Hiwassee Dam historical marker

Hiwassee Dam (Q-54)

Built by the Tennessee Valley Authority, 1936-40, to provide flood control and electricity. Dam is 307 ft. tall. 5 mi. N.E.

Location: NC 294 at SR 1314 (Hiwassee Dam Road) northwest of Ranger
County: Cherokee
Original Date Cast: 2001

In March 1936 the Tennessee Valley Authority (created as part of the New Deal in May 1933) recommended to Congress the construction of nine dams, emphasizing the need for reservoirs and electricity sources on principal tributaries of the Tennessee River. Two, Fontana Dam and Hiwassee Dam, are in North Carolina. The latter originally was known as the Fowler Bend Dam, named for a family that had settled in the area in 1853. In the course of construction, 261 families were displaced, and 462 graves relocated.

Earlier, small-scale efforts to generate power had been attempted on the Hiwassee River and other watercourses in the far western counties of North Carolina. The Hiwassee Dam was not a small-scale effort. Preliminary work commenced on July 15, 1936. The dam was closed on February 8, 1940, and the first power generated on May 21 of that year. Construction of the foundation displaced over 300,000 cubic yards of rock and earth. A crew of 1,600 was employed. As at Fontana, a village of forty-two permanent houses, seventy-three temporary houses, five men’s dormitories, a women’s dormitory, cafeteria, hospital, and community building were constructed. The overspill dam, at 307 feet the nation’s tallest at time of completion (Shasta and Grand Coulee Dams now are taller), was designed by the TVA staff under Roland Wank. The reservoir created by the lake, extending twenty miles upriver to Murphy, covers 163 acres of shoreline and today Hiwassee Lake is a major source of recreation. The final cost was $16.8 million. During World War II the U.S. Army stationed guards at the dam.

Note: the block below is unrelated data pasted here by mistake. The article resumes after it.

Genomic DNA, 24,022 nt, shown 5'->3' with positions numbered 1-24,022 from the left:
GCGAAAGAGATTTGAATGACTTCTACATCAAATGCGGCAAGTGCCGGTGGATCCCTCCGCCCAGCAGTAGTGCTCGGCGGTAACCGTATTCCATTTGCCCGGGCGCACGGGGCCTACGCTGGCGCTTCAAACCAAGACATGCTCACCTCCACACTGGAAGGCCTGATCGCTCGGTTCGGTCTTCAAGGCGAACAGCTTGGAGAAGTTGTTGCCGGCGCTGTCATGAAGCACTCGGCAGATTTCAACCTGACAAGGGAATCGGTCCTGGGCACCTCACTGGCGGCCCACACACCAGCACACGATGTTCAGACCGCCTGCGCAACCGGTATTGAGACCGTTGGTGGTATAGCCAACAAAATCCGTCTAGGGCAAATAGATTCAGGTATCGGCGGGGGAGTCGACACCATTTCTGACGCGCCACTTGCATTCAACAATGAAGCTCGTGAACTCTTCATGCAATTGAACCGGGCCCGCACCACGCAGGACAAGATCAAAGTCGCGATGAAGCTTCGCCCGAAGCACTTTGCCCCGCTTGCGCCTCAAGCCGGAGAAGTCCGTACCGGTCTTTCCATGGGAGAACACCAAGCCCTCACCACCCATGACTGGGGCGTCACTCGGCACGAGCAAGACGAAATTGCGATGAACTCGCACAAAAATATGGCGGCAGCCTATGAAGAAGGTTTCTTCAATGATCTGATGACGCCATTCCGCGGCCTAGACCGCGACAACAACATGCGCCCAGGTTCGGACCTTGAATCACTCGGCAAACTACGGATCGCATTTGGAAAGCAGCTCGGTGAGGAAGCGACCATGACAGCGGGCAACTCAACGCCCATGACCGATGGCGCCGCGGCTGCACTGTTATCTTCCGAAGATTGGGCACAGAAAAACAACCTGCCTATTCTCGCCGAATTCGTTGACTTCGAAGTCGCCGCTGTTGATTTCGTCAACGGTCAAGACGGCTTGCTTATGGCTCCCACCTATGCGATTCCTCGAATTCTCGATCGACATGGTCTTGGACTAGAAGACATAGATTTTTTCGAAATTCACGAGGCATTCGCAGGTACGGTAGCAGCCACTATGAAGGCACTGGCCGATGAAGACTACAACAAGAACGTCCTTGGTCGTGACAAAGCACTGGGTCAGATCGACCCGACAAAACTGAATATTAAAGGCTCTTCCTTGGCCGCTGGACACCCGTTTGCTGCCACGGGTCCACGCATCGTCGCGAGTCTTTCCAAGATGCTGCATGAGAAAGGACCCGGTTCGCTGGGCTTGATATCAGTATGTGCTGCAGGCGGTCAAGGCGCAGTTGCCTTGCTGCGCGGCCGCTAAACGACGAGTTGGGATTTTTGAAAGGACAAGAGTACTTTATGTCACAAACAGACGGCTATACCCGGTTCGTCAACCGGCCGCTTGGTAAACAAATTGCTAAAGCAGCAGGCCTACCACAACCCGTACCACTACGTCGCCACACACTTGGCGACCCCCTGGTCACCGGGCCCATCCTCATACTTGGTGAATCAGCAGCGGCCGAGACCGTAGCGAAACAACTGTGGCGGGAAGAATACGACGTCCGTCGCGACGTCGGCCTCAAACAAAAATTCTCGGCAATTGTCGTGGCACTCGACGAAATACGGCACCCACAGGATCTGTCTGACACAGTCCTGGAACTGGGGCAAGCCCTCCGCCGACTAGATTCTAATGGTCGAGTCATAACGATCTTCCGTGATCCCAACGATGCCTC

In 1956 the first reversible pump-turbine in the nation, built by Allis Chalmers, was installed at Hiwassee. This innovation permitted water to be drawn from the lower lake, raised 300 feet, and put back behind the dam. The American Society of Mechanical Engineers in 1981 named the site a National Historic Mechanical Engineering Landmark.

United States Tennessee Valley Authority, The Hiwassee Valley Projects: Technical Report No. 5, Vol. 1: A Comprehensive Report on the Planning, Design,
Construction, and Initial Operations (1946)
Catherine W. Bishir, Michael T. Southern, and Jennifer F. Martin, eds., A Guide to the Historic Architecture of Western North Carolina (1999)
TVA Online: http://www.tva.gov
Carolyn Sakowski, Touring the Western North Carolina Backroads (1993)
Alice D. White, ed., The Heritage of Cherokee County, North Carolina (1987)

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